F. Scott Fitzgerald and the Resemblance of His Life in the Great Gatsby

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F. Scott Fitzgerald and the Resemblance of his life in The Great Gatsby Written in 1925, The Great Gatsby by F. Scott Fitzgerald was a novel that reflected the negative aspect of the American Dream. Fitzgerald uses his novel The Great Gatsby as a medium through which he can convey his ambitions and his life experiences. Throughout the novel Fitzgerald shows how important his Irish descents are, as well as reflecting his romantic but tragic life in a world full of people that care only about their social status as well as the power of the wealthy. During the novel, Fitzgerald is personified in his work as two of the main characters (Jay Gatsby and Nick Carraway) and his never attained ambitions fulfilled.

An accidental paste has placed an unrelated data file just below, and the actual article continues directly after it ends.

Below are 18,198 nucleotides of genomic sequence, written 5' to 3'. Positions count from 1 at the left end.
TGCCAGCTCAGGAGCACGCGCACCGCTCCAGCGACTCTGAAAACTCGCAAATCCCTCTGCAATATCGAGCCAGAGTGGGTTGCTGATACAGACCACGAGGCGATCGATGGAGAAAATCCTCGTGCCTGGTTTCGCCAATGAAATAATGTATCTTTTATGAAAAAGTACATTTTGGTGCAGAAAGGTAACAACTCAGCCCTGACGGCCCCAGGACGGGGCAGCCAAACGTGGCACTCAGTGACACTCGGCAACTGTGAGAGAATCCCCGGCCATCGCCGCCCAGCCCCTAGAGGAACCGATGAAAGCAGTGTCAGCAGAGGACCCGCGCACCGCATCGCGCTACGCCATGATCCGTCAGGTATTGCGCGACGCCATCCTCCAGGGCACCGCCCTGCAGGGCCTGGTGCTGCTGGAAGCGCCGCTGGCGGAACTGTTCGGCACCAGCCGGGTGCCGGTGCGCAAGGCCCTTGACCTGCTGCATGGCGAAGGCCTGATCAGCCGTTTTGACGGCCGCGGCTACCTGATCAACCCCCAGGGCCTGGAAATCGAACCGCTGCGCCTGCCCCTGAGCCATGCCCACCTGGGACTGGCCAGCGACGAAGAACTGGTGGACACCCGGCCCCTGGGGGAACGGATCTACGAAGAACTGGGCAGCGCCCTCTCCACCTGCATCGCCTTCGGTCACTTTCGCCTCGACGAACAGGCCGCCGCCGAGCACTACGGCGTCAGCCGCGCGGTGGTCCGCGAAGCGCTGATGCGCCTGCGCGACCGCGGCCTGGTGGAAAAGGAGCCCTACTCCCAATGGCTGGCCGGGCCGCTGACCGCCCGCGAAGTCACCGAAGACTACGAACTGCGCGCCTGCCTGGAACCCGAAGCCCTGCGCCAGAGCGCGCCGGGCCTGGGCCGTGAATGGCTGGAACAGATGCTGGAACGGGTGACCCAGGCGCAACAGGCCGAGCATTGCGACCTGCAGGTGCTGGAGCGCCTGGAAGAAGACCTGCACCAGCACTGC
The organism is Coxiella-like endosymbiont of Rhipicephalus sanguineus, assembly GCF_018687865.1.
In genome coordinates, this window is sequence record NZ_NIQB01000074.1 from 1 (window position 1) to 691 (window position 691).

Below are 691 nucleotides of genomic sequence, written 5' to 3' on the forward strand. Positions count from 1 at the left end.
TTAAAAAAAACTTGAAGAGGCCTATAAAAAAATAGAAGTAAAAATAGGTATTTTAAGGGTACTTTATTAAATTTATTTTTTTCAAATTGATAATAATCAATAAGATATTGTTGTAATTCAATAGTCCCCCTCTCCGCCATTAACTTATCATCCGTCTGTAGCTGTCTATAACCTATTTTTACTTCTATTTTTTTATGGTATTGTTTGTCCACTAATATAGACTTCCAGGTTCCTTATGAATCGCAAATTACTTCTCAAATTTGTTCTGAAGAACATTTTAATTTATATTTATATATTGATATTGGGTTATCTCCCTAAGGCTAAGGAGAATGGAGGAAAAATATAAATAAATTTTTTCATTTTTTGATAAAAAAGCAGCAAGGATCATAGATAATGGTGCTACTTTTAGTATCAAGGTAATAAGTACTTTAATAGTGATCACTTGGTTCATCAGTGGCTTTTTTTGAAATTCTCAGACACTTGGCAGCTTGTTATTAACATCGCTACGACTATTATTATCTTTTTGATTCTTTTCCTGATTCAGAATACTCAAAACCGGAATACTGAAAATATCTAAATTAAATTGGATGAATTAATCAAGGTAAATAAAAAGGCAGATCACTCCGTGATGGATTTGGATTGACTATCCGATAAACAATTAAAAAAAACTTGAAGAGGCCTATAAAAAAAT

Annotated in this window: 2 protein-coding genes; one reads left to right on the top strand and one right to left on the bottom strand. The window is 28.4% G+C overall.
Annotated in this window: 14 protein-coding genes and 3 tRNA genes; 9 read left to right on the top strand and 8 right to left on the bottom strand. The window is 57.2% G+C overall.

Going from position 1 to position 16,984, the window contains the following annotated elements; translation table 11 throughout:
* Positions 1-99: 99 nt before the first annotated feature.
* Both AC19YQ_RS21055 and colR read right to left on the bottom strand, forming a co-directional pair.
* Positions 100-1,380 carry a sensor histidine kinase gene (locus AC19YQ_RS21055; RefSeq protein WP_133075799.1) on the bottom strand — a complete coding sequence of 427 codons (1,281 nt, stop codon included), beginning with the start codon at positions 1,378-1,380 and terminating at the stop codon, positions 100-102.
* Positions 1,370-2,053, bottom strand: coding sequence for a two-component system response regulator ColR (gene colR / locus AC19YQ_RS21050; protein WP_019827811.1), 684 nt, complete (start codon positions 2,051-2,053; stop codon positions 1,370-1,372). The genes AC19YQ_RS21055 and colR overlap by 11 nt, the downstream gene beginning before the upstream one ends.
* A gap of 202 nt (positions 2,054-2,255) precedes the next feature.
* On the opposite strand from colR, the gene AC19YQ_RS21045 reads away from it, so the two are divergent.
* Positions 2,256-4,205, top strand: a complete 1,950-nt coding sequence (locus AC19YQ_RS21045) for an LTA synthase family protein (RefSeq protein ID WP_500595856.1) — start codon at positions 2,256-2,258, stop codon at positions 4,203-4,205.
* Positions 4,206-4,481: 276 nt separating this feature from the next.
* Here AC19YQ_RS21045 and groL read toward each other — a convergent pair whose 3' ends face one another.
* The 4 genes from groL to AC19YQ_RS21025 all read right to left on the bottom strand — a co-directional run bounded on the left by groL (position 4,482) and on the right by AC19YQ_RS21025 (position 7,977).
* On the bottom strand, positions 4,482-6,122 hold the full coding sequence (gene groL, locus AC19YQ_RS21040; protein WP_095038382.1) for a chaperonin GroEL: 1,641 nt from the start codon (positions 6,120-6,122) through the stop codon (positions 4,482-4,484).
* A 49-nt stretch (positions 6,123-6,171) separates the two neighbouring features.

F. Scott Fitzgerald reflects his roots as well as the struggle that the Irish people had in order to survive in a competitive society that reflected the end of this 19th century. Long Island, described as “Old Island” by Nick Carraway in the novel (Fitzgerald 180), was one of the first places where adventurers and immigrants settle to start a new life (Monteiro). Even if Fitzgerald was a proud American he was a man with Irish descent (Yardley); he reflects his roots by inserting in the novel the issue of the illegal selling of alcohol in time of prohibition. Jay Gatsby lives in Long Island, a way of Fitzgerald stating that even if he is American, he is part of the place where his ancestors first arrived. Irish immigrants would enter the new land with new aspirations and new desires, and the only way to survive would be by being involved many times in illegal business such as selling alcohol like Jay Gatsby did in the novel in order to make money, even if ironically Gatsby did not drink. On the contrast, Fitzgerald had begun drinking heavily when he was a young man at Princeton University becoming an alcoholic in the 1920s which lead him to have a very tragic and problematic life in the future (LitFinder Contemporary...
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